Onion rings, chopped-and-formed potato appetizers are growing businesses for Lamb Weston's Pasco, Wash., plant.


“Reach for the brass ring.”  The phrase may be somewhat dated - considering it originated from a carousel ride popular in the early 1900s. Yet it’s still frequently used to describe someone striving toward a reward.

Visit ConAgra Foods Lamb Weston in Pasco, Wash., and you’ll find the maxim also embodied there. Although, this is a different type of ring altogether.

After years of producing specialty french fries, this 43-year-old operation now is on the cutting edge of frozen foodservice appetizers - processing battered onion rings as well as specialty chopped-and-formed products. In 2007, parent ConAgra Foods invested millions in a seven-month project that added 85,000 square feet to the Pasco plant footprint. The investment brought in state-of-the-art food processing, packaging and freezing equipment.

Rick Gardner, senior director of manufacturing, explains the significance.

“There was some pain that went along with the expansion but it brings great benefits. Thanks to this technology, we now can make products that are cutting edge and that address specific niches. This [investment] really will ensure the long-term viability of the facility here in Pasco. That’s the reward.”

For the record, Pasco already was a big operation. Acquired in 1994 from Universal Foods, Pasco’s main building housed 400 employees and 375,000 square feet. Then came a fast-track addition bringing entirely new product lines and 150 more employees.

In an interview, Gardner gestures toward the year-old addition.

“We built this without shutting it [the french fry plant] down at all,” he says. “We never would have been successful without a high level of coordination and teamwork between existing plant operations and the project team. It was absolutely outstanding.

“Three years ago, if you would have told our people about onions, cheese and all these other specialty ingredients, they would have looked at you like you were from Mars. However, they have embraced it and taken it on.”

Still, there has been a learning curve. Besides the fact that the appetizer building has its own receiving and shipping activities, Lamb Weston had to train appetizer workers to handle many new high-value ingredients; operate more complex, automated production and packaging lines; and efficiently change lines over from one product to another.

Simultaneously, Gardner has spearheaded an entirely different education process. Similar to sister operations throughout the ConAgra network, Lamb Weston Pasco is embracing a “ConAgra Performance System” approach to total quality management in every aspect of operations.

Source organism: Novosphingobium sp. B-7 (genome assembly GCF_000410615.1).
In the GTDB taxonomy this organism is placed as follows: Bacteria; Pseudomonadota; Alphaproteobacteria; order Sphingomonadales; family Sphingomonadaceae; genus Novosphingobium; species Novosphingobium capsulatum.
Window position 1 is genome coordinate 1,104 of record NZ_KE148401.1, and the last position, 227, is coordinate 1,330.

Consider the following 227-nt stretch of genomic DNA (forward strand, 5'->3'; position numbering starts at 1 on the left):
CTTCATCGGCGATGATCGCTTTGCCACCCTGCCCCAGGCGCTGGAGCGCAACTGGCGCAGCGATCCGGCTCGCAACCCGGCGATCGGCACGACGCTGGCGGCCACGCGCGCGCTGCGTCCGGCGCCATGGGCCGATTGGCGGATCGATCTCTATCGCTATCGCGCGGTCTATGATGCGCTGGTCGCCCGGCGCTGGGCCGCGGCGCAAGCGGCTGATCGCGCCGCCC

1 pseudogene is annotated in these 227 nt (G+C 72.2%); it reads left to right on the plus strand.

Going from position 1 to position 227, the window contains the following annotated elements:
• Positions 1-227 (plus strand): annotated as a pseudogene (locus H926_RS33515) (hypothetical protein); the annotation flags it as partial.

“Our goal is team member engagement,” says Gardner. “We’re trying to increase our employee involvement. . . . This means eliminating traditional management styles with ‘supervisors’ and ‘employees,’ and giving more decision-making power to team members. Meanwhile, team leaders are freed up to pursue continuous improvement ideas.”

ConAgra literally is investing in its program through training - taking workers from the floor and bringing them into adult training sessions on aspects of team dynamics, decision making and continuous skills development.

Gardner shares one example of the new process in practice. Whereas earlier plant safety meetings would have a supervisor up front reading from a handout, safety team members now conduct their own sessions.

“We started this about 18 months ago and we’re becoming more and more focused on it,” he says. “I’m a firm believer that you’re never there until everyone has the same perspective. I think of it like we’re ‘capturing’ people every day - as they understand the difference in this approach.”

Perhaps most importantly, Gardner says he appreciates how Pasco employees are responding to change on all levels.

“I’m proud the team here has embraced [appetizer new product] innovation with open arms. Our lives used to be more simple. . . . The new appetizer segment is extremely challenging in terms of customer expectations but - a year after - we’re continuing to learn and we haven’t lost our appetite.

“This team in Pasco is poised for success. Our team member employees have a great perspective on the value of servicing our customers and they continue to embrace growth.”

At a glance

ConAgra Foods Lamb Weston-Pasco

Address: 960 N. Glade Rd., Pasco, Wash. 99301

Size: 460,000 square feet

Products: Approximately 50 types of foodservice seasoned straight cut and twister fries, appetizers, chopped-and-formed specialty appetizers, onion rings

Production lines: Four

Employees: 550 hourly / 60 salaried

Schedule: 13 days running / one day off

Processing: The straight story...

R&FF profiles Pasco’s step-by-step processing of straight-cut battered french fries.

Steps 1-3: Raw product arrives either directly from area farms during the harvest or storage buildings the rest of the year. Pasco receives truckload potato shipments in receiving bays and then separates potatoes by size into even-flow bins. Potatoes of different quality are blended from the even-flow bins and drop onto a conveyor carrying them through a wall into the process area.